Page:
Skylight Options From Fixed Skylights to Electric Venting Models

Modern Attic room interior.
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Skylights are a no-brainer. Skylights add light, without sacrificing valuable wall space (and by extension, floor space). Skylights vent off heat build-up and moisture from kitchens and bathrooms.

Not only that, skylights are positioned so that you catch the natural light when the sun is at its highest points. No one ever said that skylight installation was easy, and it's usually recommended that you have either a window company or a contractor do the installation for you.

  • 01 of 04

    Fixed Skylight: Least Expensive, Most Watertight Skylight

    Velux Fixed Deck-Mount Skylight with Tempered Low-E3 Glass-FS S06
    Home Depot

    The most basic type of skylight is called a fixed skylight. It cannot be opened—but this is not necessarily a bad thing. Fixed skylights (as well as fixed windows) are considered the most leak-proof type of skylight you can install.

    Shown here is one of the leading skylight manufacturer's (Velux) aluminum fixed skylight with self-flashing. It's designed for a rough opening of 22 1/2" X 22 1/2". The skylight glazing is laminated glass. It's one of the lower-priced skylights on the market.

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  • 02 of 04

    Tubular Skylight: Small House Skylighting

    Natural Light Energy Systems 10-Inch Tubular Skylight - Landscape Lighting

    Tubular skylights offer many advantages over conventional skylights.

    Conventional skylights need to have a "tunnel" or frame built between the ceiling and roof. This is no small matter. But tubular skylights have a built-in tunnel. No need to build one.

    Tubular skylights come in a range of tube diameters—from 10 inches to 21 inches.

    Another advantage of the tube skylight is that the tube itself can be bent around obstructions (of which attics have plenty). While this does lessen the intensity of light into your house, it is still better than no light at all.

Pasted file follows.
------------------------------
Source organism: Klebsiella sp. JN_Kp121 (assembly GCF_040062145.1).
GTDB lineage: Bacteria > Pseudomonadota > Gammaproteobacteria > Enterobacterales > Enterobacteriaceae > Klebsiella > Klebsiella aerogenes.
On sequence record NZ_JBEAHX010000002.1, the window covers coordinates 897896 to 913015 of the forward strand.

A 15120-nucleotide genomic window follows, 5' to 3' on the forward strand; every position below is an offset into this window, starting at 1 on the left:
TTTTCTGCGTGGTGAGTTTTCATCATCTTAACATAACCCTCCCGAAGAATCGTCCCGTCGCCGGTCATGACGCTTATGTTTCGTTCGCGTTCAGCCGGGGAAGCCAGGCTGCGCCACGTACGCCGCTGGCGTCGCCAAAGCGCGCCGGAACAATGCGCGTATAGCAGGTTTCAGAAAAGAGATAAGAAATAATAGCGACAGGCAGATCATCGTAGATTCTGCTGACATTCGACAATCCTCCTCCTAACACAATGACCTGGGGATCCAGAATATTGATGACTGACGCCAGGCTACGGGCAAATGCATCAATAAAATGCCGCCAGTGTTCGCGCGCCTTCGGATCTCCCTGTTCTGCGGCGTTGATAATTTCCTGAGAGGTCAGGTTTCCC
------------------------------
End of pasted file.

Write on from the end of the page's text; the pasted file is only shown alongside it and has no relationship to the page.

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  • 03 of 04

    Manual Venting Skylight: Manual Open for Fresh Air Infusion

    Velux Fresh Air Venting Deck-Mount Skylight with Laminated Low-E3 Glass
    Home Depot

    A venting, or vented, skylight offers up the possibility of bringing in fresh air on demand. During Summer months, when skylights bring in too much sun, venting skylights can be opened electrically or manually to release that heat.

    Also, vented skylights work great in bathrooms, where moisture build-up can cause mold and mildew. Venting skylights in bathrooms reduce the reliance on heat lamps and fans—a very "green" remodeling thing to do.

    Continue to 4 of 4 below.
  • 04 of 04

    Electric Venting Skylight: Most Expensive, Least Reliable

    Velux Fresh Air Electric Venting Curb-Mount Skylight with Laminated Low-E3 Glass
    Home Depot

    In the arena of vented skylights, you can either go manual or electric.

    Manually operated venting skylights do offer advantages—cheaper and less prone to break-downs.

    Electric venting skylights can cost up to three times more than their manual counterparts. Also, because of the complicated machinery involved, electric vented skylights have been known to break down.

    But one distinct advantage of the electric skylights is that some of them can automatically close at the first drop of rain.